Health Problems in Areas Contaminated by the Chernobyl Disaster
On April 26, 1986, one of the four blocks of the Ukrainian nuclear power plant at Chernobyl exploded as a result of human error. The fatal accident sequence was initiated by the decision of the plant’s management to shut down all safety mechanisms in the reactor in an overnight experiment to test the generator under extreme conditions. That night, at 01.24 hours, eyewitnesses outside Chernobyl Unit 4 observed two explosions, one after the other. Burning debris and sparks shot into the air above the reactor, some of which fell on the roof of the machine room and started a fire. The explosions left a gaping hole in the roof, exposing the reactor core to the outside air (Medvedev, 1990; Mould, 1988). Firefighters from the nearby town of Pripyat made heroic efforts to control the fires. Even after rescue workers had entered the Unit 4 building, the operating crew reacted with disbelief to the reported devastation of the reactor’s core. Disbelief and outright denial also characterized the first official response. The authorities had only recently proclaimed that the Chernobyl reactor was so safe that one could have built it on Red Square in Moscow. Only when alarming background readings of radioactivity in the Scandinavian countries made it apparent that a large-scale nuclear accident was occurring somewhere in the Soviet Union did the first public announcements appear in the Soviet press. The state press agency, TASS, issued a four-line statement that an accident had occurred at the Chernobyl nuclear power plant and that every measure had been taken to limit the damage.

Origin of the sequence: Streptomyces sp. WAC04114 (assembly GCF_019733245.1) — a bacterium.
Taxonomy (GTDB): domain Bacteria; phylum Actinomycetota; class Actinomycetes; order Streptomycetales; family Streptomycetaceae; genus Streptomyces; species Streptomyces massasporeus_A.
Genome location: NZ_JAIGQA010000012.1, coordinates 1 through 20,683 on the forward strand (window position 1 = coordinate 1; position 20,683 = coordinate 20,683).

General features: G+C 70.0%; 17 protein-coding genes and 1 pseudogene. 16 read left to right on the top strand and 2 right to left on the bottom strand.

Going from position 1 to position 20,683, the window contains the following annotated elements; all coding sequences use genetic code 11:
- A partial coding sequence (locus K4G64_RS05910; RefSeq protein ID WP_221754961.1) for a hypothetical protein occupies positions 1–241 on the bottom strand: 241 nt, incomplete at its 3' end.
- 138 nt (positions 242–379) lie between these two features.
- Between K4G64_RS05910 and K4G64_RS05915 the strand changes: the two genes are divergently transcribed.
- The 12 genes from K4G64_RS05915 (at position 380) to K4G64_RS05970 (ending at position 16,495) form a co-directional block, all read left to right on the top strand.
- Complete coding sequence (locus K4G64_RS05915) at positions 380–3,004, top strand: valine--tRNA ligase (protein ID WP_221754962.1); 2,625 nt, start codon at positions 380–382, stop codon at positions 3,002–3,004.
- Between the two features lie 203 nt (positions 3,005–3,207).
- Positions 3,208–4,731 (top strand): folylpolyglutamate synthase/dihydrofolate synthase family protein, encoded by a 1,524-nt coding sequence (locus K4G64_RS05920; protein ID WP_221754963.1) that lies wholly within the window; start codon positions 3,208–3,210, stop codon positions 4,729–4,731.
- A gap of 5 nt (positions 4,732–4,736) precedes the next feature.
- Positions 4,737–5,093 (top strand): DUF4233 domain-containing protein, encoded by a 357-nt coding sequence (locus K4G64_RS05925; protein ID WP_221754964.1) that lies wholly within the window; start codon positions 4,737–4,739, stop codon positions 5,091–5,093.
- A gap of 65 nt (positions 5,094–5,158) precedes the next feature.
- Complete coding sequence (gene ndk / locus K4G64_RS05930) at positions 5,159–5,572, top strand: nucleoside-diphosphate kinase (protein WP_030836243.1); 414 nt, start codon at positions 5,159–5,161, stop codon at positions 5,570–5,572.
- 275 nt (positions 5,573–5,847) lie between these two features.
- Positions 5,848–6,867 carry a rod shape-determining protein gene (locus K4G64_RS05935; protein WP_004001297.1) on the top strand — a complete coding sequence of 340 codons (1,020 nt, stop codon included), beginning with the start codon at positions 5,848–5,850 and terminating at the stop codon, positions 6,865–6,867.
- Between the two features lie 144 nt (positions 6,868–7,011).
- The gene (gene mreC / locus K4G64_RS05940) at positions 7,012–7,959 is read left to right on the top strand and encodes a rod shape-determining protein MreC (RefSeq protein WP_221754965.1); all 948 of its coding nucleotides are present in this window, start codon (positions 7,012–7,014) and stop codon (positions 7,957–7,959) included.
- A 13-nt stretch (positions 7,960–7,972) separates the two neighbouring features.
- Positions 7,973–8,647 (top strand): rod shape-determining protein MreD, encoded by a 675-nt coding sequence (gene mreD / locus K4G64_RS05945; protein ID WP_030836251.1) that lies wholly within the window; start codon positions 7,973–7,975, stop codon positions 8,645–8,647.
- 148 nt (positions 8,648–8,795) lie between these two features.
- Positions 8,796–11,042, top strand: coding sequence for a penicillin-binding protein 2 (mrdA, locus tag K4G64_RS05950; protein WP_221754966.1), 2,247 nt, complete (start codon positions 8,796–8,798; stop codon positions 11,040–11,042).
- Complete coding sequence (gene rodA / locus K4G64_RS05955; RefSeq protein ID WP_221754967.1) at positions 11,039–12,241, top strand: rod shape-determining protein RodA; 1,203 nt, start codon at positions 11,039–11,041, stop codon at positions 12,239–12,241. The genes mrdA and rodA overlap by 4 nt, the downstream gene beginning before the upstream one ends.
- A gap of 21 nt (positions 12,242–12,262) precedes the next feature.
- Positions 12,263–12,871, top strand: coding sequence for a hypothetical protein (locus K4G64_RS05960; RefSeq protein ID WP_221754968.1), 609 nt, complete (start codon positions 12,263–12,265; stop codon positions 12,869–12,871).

KeywordsThyroid Cancer Traumatic Stress Chernobyl Accident Radioactive Contamination Chernobyl Nuclear Power Plant
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